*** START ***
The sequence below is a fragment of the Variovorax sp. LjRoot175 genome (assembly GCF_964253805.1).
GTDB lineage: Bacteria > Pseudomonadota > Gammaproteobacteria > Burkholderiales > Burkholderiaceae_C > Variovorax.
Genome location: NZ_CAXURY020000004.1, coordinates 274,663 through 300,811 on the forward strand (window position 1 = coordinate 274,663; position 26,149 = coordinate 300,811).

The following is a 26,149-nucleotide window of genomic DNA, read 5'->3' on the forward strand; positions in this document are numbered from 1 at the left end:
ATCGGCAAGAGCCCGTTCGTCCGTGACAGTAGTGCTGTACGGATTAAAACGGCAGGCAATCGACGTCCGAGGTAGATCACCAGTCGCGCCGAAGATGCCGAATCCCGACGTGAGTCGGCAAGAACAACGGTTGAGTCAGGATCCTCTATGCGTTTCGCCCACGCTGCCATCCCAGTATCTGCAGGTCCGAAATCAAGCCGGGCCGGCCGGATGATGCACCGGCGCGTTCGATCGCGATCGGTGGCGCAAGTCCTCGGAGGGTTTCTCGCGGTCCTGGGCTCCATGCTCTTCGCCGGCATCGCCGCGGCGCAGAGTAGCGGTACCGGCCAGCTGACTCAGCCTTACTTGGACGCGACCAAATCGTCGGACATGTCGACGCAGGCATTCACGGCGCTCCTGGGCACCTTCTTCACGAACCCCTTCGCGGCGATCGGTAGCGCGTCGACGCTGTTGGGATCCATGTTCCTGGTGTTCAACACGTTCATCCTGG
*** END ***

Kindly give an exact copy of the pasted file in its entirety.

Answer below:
The sequence below is a fragment of the Variovorax sp. LjRoot175 genome (assembly GCF_964253805.1).
GTDB lineage: Bacteria > Pseudomonadota > Gammaproteobacteria > Burkholderiales > Burkholderiaceae_C > Variovorax.
Genome location: NZ_CAXURY020000004.1, coordinates 274,663 through 300,811 on the forward strand (window position 1 = coordinate 274,663; position 26,149 = coordinate 300,811).

The following is a 26,149-nucleotide window of genomic DNA, read 5'->3' on the forward strand; positions in this document are numbered from 1 at the left end:
ATCGGCAAGAGCCCGTTCGTCCGTGACAGTAGTGCTGTACGGATTAAAACGGCAGGCAATCGACGTCCGAGGTAGATCACCAGTCGCGCCGAAGATGCCGAATCCCGACGTGAGTCGGCAAGAACAACGGTTGAGTCAGGATCCTCTATGCGTTTCGCCCACGCTGCCATCCCAGTATCTGCAGGTCCGAAATCAAGCCGGGCCGGCCGGATGATGCACCGGCGCGTTCGATCGCGATCGGTGGCGCAAGTCCTCGGAGGGTTTCTCGCGGTCCTGGGCTCCATGCTCTTCGCCGGCATCGCCGCGGCGCAGAGTAGCGGTACCGGCCAGCTGACTCAGCCTTACTTGGACGCGACCAAATCGTCGGACATGTCGACGCAGGCATTCACGGCGCTCCTGGGCACCTTCTTCACGAACCCCTTCGCGGCGATCGGTAGCGCGTCGACGCTGTTGGGATCCATGTTCCTGGTGTTCAACACGTTCATCCTGG